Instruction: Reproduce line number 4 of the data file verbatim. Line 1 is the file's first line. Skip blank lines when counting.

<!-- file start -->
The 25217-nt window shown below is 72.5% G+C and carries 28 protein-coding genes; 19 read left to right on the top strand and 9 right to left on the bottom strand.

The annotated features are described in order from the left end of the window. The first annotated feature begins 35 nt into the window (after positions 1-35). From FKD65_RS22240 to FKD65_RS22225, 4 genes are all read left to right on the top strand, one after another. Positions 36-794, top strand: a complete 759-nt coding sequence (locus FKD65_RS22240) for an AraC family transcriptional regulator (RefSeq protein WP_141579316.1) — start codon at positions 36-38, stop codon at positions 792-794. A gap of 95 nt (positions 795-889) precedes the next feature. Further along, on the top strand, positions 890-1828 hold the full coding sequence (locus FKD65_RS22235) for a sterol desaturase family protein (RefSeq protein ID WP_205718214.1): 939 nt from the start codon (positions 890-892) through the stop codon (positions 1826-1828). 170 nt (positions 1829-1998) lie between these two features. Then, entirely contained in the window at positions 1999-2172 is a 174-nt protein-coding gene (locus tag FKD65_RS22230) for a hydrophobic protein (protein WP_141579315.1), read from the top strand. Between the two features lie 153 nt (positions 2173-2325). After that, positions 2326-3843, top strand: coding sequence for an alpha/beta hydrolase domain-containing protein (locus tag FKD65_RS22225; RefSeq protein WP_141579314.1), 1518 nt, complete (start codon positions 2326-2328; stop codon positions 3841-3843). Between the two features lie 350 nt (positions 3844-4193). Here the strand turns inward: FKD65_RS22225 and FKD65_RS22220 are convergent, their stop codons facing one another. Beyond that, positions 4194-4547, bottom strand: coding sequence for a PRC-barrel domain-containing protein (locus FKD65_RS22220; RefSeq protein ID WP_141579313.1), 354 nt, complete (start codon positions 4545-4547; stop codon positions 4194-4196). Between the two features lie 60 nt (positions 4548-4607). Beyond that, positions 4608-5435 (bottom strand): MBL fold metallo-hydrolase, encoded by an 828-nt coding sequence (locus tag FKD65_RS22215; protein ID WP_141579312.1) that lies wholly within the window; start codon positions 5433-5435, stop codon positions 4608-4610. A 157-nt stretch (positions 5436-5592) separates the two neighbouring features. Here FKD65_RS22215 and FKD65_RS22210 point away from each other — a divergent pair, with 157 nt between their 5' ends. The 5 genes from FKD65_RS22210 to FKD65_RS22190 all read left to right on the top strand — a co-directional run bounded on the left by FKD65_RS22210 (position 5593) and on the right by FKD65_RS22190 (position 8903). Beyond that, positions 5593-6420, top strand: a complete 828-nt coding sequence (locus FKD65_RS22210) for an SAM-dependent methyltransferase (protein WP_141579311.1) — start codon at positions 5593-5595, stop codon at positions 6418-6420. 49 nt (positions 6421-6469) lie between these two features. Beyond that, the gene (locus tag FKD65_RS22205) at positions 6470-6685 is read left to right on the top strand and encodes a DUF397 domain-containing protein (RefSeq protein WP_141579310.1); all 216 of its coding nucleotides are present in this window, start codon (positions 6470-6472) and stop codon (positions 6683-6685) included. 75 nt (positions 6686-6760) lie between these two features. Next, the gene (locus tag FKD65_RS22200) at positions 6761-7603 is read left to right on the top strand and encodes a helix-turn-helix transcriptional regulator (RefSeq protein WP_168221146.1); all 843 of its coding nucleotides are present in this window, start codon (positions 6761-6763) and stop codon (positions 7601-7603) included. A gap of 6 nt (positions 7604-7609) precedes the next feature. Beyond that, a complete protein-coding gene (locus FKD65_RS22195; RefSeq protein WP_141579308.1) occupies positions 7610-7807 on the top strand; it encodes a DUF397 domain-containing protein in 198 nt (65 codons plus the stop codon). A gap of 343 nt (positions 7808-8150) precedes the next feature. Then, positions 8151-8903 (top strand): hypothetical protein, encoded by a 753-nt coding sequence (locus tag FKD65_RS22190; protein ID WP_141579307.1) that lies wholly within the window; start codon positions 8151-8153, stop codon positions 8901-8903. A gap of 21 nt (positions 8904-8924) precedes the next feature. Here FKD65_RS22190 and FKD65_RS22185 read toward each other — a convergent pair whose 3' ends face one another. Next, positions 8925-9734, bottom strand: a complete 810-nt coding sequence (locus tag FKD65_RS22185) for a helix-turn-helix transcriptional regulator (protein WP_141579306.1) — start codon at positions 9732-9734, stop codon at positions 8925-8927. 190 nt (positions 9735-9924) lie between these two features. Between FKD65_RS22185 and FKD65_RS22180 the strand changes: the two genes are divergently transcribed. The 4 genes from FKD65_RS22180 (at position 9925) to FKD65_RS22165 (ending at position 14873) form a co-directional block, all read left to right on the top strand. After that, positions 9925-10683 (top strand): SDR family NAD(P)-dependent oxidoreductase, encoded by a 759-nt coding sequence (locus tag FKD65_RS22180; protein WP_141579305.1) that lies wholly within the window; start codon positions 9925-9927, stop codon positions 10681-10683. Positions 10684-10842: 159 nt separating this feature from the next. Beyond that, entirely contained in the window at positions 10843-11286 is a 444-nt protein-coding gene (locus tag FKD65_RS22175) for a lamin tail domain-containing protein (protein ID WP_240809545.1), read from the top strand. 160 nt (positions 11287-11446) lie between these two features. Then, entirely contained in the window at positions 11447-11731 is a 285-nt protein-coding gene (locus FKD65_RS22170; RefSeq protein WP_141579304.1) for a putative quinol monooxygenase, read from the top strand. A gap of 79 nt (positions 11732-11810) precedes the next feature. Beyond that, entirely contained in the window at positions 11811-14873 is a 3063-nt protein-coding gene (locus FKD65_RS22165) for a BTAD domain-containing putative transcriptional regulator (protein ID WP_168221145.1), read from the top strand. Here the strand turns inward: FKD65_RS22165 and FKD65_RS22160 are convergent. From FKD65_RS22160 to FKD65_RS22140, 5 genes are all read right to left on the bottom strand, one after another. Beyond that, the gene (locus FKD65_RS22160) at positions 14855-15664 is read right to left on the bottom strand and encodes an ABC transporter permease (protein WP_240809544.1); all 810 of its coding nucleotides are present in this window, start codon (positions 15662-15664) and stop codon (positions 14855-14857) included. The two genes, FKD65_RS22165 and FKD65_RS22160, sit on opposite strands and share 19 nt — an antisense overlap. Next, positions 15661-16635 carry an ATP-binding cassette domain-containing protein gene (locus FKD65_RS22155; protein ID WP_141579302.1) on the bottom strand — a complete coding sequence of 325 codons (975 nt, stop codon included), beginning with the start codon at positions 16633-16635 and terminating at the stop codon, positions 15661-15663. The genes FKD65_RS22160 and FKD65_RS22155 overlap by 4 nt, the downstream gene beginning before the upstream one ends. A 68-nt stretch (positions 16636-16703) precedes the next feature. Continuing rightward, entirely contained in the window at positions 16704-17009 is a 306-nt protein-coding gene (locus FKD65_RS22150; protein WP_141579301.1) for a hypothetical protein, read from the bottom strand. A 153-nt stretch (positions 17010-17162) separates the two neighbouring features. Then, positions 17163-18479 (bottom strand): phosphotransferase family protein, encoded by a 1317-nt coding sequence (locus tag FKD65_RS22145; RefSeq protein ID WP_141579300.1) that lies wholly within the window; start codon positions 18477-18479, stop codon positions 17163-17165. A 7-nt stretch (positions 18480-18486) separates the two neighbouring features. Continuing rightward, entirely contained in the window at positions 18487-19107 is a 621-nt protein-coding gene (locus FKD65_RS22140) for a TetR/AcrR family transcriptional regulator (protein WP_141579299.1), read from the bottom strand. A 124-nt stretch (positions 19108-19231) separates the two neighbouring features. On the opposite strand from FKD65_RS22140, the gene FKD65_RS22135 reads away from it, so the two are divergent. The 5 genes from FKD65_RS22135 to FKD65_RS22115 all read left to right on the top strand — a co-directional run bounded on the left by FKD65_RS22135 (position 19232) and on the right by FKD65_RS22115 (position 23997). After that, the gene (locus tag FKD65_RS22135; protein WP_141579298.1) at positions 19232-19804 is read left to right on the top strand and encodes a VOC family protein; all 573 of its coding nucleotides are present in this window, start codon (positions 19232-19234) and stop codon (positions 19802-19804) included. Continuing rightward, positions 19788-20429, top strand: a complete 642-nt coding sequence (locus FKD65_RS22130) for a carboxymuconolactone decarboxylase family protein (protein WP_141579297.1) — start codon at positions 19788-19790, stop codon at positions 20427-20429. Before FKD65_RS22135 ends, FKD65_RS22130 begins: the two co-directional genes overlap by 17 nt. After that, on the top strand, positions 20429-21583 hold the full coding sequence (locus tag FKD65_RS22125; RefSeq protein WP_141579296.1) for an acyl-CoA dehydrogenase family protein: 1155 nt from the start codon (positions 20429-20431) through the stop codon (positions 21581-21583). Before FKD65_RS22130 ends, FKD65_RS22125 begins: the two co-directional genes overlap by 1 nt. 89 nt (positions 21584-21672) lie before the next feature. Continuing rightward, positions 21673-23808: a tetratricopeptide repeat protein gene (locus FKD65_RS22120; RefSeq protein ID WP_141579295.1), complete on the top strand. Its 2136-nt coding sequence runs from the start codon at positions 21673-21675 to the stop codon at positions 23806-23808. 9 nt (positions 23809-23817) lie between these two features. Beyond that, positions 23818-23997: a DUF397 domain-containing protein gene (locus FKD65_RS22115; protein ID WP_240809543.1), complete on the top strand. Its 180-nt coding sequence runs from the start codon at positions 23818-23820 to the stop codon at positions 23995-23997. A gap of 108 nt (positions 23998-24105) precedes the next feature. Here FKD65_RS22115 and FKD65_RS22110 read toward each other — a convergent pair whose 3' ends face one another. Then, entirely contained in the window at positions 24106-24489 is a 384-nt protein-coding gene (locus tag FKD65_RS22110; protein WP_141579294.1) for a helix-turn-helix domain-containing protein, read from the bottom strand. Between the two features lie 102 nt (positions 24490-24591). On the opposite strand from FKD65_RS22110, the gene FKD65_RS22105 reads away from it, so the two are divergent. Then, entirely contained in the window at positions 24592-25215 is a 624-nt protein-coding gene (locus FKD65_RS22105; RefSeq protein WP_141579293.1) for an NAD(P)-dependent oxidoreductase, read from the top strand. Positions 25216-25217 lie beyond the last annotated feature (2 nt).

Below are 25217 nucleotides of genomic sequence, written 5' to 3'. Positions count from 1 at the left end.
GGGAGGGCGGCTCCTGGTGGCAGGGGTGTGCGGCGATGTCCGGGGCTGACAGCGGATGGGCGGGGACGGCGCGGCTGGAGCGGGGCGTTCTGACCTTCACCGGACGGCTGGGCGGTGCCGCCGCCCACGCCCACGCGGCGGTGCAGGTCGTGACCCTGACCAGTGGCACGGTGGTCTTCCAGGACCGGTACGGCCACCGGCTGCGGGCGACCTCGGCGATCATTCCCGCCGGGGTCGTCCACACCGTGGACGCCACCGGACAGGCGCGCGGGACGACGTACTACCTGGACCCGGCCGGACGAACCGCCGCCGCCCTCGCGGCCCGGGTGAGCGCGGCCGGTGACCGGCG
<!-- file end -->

GGGAGGGCGGCTCCTGGTGGCAGGGGTGTGCGGCGATGTCCGGGGCTGACAGCGGATGGGCGGGGACGGCGCGGCTGGAGCGGGGCGTTCTGACCTTCACCGGACGGCTGGGCGGTGCCGCCGCCCACGCCCACGCGGCGGTGCAGGTCGTGACCCTGACCAGTGGCACGGTGGTCTTCCAGGACCGGTACGGCCACCGGCTGCGGGCGACCTCGGCGATCATTCCCGCCGGGGTCGTCCACACCGTGGACGCCACCGGACAGGCGCGCGGGACGACGTACTACCTGGACCCGGCCGGACGAACCGCCGCCGCCCTCGCGGCCCGGGTGAGCGCGGCCGGTGACCGGCG